The list of fishing superstitions is long, and anglers have always been known for taking every measure to turn Lady Luck in their favor. These superstitions can sometimes be traced back to ancient nautical beliefs; once upon a time mariners believed it was bad luck to bring bananas on boats, and today many fishing boats enforce a ban on the fruit because the captain believes it makes it harder to catch fish. In other cases the superstition derived from common beliefs about luck in general, such as wearing your lucky hat or carrying a lucky charm. In all cases, however, it’s fair to say that on the whole fishermen can be a very superstitious bunch.
Crestliner Pro Angler John Cox has a fishing buddy who wore the same pair of underwear for a week straight (you don’t want to break a hot streak!), and another who insists on filling his boat from fuel pump number one (because everyone wants to be number one). Cox himself admits to getting a new haircut — a mullet, no less — to change his luck after finishing dead last in two bass fishing tournaments in a row.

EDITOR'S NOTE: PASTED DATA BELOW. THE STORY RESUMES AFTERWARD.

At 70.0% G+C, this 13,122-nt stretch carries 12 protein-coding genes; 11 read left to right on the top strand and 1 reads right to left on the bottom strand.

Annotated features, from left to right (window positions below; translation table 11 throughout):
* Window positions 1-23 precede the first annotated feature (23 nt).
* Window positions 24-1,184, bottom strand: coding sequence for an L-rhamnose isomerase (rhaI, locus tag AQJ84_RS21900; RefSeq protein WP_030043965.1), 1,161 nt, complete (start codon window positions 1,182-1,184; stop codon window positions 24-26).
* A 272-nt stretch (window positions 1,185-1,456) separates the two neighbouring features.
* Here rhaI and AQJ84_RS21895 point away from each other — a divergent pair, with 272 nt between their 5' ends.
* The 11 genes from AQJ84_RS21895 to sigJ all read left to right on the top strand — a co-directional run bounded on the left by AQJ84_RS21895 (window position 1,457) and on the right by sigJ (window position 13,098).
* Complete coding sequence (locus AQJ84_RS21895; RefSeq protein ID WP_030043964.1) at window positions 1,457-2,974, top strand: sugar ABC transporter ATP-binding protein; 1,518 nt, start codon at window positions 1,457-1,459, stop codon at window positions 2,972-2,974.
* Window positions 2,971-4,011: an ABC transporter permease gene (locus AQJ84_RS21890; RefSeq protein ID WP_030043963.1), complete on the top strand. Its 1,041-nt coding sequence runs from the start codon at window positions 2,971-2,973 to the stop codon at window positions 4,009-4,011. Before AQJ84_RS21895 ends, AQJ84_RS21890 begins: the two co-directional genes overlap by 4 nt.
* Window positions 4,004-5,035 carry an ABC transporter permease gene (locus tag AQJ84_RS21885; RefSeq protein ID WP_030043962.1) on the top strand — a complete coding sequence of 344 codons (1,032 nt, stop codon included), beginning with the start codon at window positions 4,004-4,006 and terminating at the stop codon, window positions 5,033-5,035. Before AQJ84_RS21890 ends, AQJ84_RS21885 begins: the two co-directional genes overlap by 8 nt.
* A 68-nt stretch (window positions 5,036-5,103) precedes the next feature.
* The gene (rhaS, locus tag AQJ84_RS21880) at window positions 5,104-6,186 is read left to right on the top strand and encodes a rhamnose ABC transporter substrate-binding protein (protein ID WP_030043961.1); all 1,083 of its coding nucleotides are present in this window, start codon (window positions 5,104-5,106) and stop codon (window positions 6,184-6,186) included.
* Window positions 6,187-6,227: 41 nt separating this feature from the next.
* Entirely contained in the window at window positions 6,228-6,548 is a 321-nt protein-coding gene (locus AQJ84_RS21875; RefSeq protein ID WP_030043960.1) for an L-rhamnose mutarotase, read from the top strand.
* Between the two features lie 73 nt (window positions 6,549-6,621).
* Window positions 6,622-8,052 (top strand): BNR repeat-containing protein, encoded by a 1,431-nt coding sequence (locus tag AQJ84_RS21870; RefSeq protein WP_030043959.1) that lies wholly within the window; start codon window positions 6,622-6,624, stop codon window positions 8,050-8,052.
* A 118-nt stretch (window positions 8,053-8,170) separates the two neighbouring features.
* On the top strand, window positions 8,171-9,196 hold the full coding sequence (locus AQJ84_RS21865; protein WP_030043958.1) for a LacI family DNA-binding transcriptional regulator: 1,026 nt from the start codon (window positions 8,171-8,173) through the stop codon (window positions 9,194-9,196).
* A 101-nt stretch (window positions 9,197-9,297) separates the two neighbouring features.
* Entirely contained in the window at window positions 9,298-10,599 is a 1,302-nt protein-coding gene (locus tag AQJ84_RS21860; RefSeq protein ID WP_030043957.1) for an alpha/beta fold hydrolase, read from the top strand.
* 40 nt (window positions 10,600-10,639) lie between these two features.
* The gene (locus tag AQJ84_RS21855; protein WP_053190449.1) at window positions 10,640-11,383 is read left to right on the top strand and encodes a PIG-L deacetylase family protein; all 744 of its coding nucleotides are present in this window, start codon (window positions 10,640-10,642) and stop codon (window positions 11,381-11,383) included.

So, what are some of the other common superstitions anglers abide by? Whether you enjoy walleye fishing or catching catfish, you might just hear:
- Never step over a fishing rod, or the bite will shut down.
- Tossing change overboard will improve your luck, sort of like tossing a coin into a wishing well.
- Whistling brings bad luck if you’re fishing on a boat. This is another of the old nautical derivatives; mariners in the days of sailing vessels believed whistling could cause a storm to kick up.
- If you catch a fish on your first cast, the rest of the day you probably won’t catch many more. Highly superstitious anglers have been known to make a pitiful three-foot cast when starting off, just to make sure this doesn’t happen.
- Never take out the net and get it ready until there’s a fish on the line.
- Kissing a fish brings good luck (alternatively, some believe that spitting in the fish’s mouth brings good luck… but we’re not so sure the fish agree).
- And of course, drum roll please, you’ll always catch more fish if you use your lucky lure.
Now before you close this webpage, be sure to cross your fingers as you toss some salt over your shoulder and knock on some wood. Anyone out there have a horseshoe they can lend us?